Me and My Girl

Me-and-My-Girl-LondonLondon Cast, 1985 (EMI) 4 Stars (4 / 5) This production took a very charming, very old musical, gussied up the book, the score, and the arrangements, and presented it to the public as a lovely nostalgia fest. Me and My Girl had originally opened in London in 1937 and enjoyed a very long run. With music by Noel Gay and book and lyrics by L. Arthur Rose, the show tells the sweet tale of Bill Snibson, a cockney ne’er-do-well who turns out to be an earl and is pressured to forsake his Lambeth girlfriend, Sally Smith, when he assumes his title. Director Mike Ockrent, producer Richard Armitage, and executive producer David Aukin supervised the musical’s rebirth, incorporating revisions by playwright Stephen Fry and Ockrent, and interpolating several songs with music by Gay from other sources. The production proved to be a big success in London and, a year later, on Broadway. Among the best numbers are the title song, Bill’s “Leaning on a Lamp Post,” and the catchy “Lambeth Walk,” which was a huge international hit in 1937 and delighted a new generation of audiences when resurrected in the 1980s. The recording is skillfully produced by Norman Newell. As Bill, Robert Lindsay is a real charmer, and so is his Sally: Emma Thompson, who went on to a brilliant career as a highly respected actress in non-musical films. — Michael Portantiere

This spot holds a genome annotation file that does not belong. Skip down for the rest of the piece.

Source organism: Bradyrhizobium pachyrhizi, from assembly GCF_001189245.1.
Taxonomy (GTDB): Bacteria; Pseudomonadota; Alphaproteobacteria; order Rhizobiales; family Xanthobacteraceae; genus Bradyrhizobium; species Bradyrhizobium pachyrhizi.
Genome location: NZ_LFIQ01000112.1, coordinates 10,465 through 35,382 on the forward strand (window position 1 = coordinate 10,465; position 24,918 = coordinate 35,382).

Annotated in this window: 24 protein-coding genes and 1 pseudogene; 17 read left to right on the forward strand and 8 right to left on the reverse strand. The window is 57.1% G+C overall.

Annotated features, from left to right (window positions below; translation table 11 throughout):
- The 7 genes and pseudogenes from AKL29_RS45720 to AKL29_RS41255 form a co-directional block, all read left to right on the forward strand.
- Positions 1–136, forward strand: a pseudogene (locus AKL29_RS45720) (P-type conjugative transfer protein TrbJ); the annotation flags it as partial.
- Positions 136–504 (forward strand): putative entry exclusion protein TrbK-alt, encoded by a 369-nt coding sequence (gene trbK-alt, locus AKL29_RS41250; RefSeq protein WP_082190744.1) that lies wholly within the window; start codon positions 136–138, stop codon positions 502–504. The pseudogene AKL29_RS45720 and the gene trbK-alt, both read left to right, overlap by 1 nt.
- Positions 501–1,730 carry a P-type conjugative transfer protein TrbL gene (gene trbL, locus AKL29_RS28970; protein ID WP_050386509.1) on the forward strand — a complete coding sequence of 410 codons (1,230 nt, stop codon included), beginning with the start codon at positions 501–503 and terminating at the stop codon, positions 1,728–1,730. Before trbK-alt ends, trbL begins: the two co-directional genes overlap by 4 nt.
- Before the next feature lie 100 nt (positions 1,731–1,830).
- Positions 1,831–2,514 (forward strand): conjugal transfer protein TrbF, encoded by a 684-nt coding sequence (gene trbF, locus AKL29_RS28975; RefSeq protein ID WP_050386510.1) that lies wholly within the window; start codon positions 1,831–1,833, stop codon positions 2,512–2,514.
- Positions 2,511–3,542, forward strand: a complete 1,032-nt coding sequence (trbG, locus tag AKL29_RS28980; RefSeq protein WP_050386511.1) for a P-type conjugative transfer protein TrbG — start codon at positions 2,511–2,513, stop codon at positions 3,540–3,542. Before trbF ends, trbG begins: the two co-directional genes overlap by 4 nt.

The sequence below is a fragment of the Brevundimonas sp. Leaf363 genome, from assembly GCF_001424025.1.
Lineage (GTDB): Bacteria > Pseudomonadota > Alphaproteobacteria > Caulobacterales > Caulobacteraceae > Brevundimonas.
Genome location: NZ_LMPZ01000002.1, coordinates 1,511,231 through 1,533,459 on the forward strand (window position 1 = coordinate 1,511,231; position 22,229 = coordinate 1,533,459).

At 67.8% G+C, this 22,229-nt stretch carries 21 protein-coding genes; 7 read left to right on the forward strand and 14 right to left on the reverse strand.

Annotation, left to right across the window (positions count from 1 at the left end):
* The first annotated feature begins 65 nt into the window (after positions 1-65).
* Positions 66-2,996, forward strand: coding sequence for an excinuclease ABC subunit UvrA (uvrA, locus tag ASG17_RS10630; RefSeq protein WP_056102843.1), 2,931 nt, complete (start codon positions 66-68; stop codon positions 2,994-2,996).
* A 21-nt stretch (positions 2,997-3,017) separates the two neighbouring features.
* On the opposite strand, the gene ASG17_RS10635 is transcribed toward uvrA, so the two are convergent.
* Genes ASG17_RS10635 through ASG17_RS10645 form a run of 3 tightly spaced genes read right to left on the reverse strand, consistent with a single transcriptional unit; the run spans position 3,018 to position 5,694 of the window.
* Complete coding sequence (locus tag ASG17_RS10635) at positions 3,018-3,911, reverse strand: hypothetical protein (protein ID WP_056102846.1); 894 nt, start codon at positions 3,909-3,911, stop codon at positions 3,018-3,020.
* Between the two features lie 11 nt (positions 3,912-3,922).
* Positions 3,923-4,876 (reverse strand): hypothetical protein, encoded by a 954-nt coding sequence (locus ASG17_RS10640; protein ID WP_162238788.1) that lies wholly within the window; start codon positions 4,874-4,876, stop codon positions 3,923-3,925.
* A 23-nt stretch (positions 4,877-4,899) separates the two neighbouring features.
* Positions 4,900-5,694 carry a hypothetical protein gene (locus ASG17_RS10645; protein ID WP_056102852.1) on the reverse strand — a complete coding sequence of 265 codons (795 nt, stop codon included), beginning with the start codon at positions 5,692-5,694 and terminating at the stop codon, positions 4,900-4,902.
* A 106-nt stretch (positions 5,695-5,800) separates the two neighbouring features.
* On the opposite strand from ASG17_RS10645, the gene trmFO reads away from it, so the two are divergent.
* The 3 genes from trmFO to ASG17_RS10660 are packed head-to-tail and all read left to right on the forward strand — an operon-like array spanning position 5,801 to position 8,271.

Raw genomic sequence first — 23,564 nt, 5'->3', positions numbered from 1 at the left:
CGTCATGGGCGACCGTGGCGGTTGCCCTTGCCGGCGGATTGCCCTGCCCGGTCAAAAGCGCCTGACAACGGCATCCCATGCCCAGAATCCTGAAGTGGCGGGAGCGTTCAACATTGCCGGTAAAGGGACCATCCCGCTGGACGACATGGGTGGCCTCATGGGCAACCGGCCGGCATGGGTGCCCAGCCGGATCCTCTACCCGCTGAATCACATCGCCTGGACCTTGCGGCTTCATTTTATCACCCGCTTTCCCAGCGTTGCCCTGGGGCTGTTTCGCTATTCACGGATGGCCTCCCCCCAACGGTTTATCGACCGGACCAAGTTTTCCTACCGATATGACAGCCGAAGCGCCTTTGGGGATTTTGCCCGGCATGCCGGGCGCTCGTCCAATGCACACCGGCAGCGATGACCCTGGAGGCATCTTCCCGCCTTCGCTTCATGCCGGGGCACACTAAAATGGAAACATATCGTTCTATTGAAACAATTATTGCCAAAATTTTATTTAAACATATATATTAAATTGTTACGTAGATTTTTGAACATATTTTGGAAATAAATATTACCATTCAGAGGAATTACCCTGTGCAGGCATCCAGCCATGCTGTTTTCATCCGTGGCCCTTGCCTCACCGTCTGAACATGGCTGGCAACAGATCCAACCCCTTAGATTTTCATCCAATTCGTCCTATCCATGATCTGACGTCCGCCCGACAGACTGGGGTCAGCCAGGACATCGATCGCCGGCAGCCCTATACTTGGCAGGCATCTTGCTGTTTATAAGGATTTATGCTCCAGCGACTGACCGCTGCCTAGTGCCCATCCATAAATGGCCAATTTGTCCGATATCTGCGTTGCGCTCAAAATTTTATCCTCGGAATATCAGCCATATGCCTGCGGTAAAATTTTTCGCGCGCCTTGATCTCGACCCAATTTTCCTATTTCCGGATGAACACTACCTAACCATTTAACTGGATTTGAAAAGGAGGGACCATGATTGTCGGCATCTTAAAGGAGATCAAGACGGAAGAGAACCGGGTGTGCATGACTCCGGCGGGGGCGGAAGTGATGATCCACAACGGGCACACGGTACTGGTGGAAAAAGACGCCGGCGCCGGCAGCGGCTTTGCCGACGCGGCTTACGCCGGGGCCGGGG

Me-and-My-Girl-BroadwayBroadway Cast, 1986 (MCA) 4 Stars (4 / 5) The Broadway transfer of the hit London revisal of Me and My Girl inaugurated the Marquis Theatre, located within a mammoth new hotel whose construction entailed the razing of several old theaters, including the venerable Helen Hayes and Morosco. This may have predisposed many Broadway old-timers to hate the show, but Me and My Girl was so much fun that it was impossible to harbor any ill will toward it. Robert Lindsay repeated his West End role of Bill Snibson and received a Tony Award for his efforts. Maryann Plunkett, an utterly winning Sally Smith, also won a Tony. Among the old pros on hand in supporting roles are Jane Connell as Maria, Duchess of Deane; George S.Irving as Sir John Tremayne; Timothy Jerome as Herbert Parchester; and Justine Johnston as Lady Battersby. That superb cast, plus the fact that the CD booklet notes by musical theater expert Stanley Green are far more extensive than those for the London album, will make this the preferred recording of the show for many listeners, although some will want to check out the previous album if only for Emma Thompson. — M.P.